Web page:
I’m starting a new, repeating post that I am calling “A Matter of Opinion”.  It will include things that I think add to a man’s overall style and class, but are by no means required to achieve them.

I think that every man should have at least a basic bar knowledge.  What I mean by this is that men of style and class should know how to make a few of the great cocktails, even if they prefer beer or wine.  If a man has a small liquor cabinet at home then it should be stocked with the ingredients needed for these cocktails.  If you don’t drink them or at all then you liquor cabinet will stay stocked for a very long time and if you ever need to make anything for a guest, you will be well prepared.

Equipment: Corkscrew; Bottle opener; 1/1.5 oz. Jigger; Ice bucket with tongs and/or scoop; Cocktail shaker; Long spoon; Toothpicks, skewers, stirrers, etc.; Muddler; Assorted glassware (rock glasses, highballs, cocktail, etc.)

Ingredients: Gin, Vodka, Bourbon, Rye, Brandy, Scotch, Dry vermouth, Sweet vermouth,  Triple Sec, Angostura bitters, Orange bitters,  Lemons and limes, Simple syrup.

I’ll start with my favorite cocktail.

Manhattan:manhattan

1-2 dashes Angostura bitters

2 measures rye whisey

1/2 measure sweet vermouth

ice

Put ice in shaker, add a 1-2 dashes of Angostura bitters, pour vermouth and whiskey in stir and strain into preferably chilled glass.  You can garnish with a cocktail cherry but it tends to add a sweet cherry hint that I like to skip.  Can also be drunk on the rocks.  Pour into cocktail or rocks glass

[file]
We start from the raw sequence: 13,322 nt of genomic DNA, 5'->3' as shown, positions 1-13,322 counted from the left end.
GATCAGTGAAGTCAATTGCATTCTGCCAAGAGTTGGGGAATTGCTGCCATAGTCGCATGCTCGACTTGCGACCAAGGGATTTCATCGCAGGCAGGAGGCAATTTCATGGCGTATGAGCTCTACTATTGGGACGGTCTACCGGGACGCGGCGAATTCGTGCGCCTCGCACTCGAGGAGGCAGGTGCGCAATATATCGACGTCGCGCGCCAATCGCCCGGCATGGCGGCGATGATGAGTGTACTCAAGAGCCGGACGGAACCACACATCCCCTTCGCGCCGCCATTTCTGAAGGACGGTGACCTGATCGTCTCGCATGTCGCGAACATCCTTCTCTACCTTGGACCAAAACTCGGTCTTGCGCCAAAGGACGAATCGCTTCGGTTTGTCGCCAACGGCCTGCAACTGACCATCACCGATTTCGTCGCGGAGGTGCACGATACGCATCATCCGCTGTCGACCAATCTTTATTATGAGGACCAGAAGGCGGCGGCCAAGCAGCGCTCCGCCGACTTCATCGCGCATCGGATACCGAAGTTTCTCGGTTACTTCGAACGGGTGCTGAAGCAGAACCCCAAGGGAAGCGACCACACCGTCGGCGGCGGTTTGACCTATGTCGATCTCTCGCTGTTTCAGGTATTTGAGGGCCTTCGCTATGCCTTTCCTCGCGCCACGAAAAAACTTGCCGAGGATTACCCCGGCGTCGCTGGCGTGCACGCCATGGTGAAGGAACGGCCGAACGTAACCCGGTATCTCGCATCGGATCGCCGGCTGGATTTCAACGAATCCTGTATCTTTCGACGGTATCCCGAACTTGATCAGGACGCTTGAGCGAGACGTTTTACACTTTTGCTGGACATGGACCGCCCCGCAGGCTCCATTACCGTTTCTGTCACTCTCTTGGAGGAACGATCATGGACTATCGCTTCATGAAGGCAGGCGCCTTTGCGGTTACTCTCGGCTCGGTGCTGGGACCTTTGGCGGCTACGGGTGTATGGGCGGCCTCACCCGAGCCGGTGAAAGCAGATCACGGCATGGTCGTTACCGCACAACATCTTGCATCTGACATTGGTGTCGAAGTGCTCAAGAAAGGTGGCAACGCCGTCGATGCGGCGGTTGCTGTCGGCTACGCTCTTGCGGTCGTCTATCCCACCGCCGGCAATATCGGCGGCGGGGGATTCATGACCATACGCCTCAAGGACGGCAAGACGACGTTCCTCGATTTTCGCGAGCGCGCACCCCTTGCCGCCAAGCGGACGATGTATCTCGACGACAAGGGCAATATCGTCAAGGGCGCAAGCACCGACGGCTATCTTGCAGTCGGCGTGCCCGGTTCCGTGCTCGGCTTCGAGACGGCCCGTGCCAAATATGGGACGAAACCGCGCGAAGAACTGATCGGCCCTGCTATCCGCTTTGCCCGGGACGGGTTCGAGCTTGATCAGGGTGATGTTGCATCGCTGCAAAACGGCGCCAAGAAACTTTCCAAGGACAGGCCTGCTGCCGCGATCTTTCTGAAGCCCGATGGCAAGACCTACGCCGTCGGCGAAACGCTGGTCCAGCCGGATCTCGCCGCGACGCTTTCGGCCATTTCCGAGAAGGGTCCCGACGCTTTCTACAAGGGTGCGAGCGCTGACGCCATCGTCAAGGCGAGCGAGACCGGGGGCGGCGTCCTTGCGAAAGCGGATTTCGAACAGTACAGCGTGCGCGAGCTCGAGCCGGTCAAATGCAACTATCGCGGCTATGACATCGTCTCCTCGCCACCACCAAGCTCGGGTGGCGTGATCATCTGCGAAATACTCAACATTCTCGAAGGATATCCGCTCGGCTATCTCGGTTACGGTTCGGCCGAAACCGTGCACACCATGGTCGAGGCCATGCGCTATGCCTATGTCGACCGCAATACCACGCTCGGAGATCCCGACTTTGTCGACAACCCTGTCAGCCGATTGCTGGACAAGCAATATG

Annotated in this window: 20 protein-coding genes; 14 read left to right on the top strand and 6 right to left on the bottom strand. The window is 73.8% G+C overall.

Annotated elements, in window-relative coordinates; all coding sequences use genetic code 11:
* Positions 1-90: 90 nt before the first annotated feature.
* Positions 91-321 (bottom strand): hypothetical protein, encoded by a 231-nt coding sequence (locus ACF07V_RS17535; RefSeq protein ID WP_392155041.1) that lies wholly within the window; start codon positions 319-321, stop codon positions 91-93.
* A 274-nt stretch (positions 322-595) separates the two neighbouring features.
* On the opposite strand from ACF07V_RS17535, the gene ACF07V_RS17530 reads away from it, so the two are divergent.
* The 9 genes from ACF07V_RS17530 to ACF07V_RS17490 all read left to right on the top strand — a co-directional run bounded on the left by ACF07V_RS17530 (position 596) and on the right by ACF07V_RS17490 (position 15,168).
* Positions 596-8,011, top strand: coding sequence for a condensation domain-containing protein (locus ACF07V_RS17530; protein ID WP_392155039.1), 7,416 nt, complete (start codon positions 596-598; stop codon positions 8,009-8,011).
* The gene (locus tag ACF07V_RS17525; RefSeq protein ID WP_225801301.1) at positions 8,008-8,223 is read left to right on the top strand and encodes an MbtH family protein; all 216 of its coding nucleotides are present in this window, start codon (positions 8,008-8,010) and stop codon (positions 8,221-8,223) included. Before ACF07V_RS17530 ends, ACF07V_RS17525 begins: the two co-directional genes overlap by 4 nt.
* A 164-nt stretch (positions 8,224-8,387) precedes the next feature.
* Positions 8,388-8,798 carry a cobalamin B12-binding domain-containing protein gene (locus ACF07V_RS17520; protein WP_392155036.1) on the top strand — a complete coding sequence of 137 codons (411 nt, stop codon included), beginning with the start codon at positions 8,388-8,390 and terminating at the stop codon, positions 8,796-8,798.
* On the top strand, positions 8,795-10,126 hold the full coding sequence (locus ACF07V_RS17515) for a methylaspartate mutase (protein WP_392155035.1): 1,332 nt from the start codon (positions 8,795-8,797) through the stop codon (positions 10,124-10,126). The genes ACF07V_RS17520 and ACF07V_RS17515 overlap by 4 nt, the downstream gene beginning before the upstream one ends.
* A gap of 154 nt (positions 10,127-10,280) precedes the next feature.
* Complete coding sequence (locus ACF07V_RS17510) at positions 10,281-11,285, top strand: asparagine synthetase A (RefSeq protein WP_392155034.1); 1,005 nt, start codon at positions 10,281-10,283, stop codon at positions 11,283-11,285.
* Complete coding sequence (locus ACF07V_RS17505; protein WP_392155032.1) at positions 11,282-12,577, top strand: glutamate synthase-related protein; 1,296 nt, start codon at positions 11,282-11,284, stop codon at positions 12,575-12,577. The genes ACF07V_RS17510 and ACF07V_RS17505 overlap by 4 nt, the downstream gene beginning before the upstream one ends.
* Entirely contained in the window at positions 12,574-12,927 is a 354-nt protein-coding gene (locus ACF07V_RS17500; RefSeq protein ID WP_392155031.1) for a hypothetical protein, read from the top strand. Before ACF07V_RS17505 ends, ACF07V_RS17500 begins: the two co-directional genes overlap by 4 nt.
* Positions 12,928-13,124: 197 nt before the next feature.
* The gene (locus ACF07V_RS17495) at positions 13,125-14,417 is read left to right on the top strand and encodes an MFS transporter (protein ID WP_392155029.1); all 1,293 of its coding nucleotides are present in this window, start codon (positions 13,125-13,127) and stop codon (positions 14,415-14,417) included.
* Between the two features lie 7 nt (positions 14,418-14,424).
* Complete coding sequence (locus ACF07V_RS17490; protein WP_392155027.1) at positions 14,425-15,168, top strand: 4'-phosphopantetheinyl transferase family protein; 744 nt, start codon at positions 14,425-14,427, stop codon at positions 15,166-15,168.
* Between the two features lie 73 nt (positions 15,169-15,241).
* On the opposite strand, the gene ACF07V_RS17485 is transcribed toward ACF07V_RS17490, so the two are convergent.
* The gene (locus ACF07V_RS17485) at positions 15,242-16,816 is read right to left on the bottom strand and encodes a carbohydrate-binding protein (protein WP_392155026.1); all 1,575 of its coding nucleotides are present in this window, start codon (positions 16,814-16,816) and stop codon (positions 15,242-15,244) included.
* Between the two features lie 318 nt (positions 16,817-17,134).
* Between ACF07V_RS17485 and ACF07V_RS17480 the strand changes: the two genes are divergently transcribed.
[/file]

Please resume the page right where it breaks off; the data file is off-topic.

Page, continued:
Martini:martini

3 measures of gin

1/4 measure dry vermouth or to taste

ice

Put ice in shaker.  Pour in gin and vermouth and stir.  Strain into preferably chilled cocktail or rocks glass and garnish with an olive.  For vodka martinis just substitute the gin with vodka.  I like to garnish a vodka martini with a twist of lemon.

Sidecar:

2 measures brandy

1 measure triple sec

1 measure lemon juice

ice

Put ice in shaker.  Pour in brandy triple sec and lemon juice.  Shake energetically until frost forms on the outside of shaker.  Pour into rocks glass.  Garnish with a twist of lemon or orange peel.

Mint Julep:

3-4 fresh mint leaves

1/2 oz. simple syrup or two sugar cubes

3 measures of bourbon

crushed ice

Put syrup, or sugar, and mint in highball glass and mash well with muddler.  Add crushed ice to fill glass and add bourbon.  Stir well and garnish with mint sprig.  This drink is best on a hot summer day.

Scotch:

scotch

ice (optional)

Add ice to rocks glass (optional),  add scotch. Enjoy.

There are more drinks you can make with these ingredients and other ingredients you can get that will help expand your drink library but I think these will give anyone a good start.  For a pretty good list of other cocktails try this Link.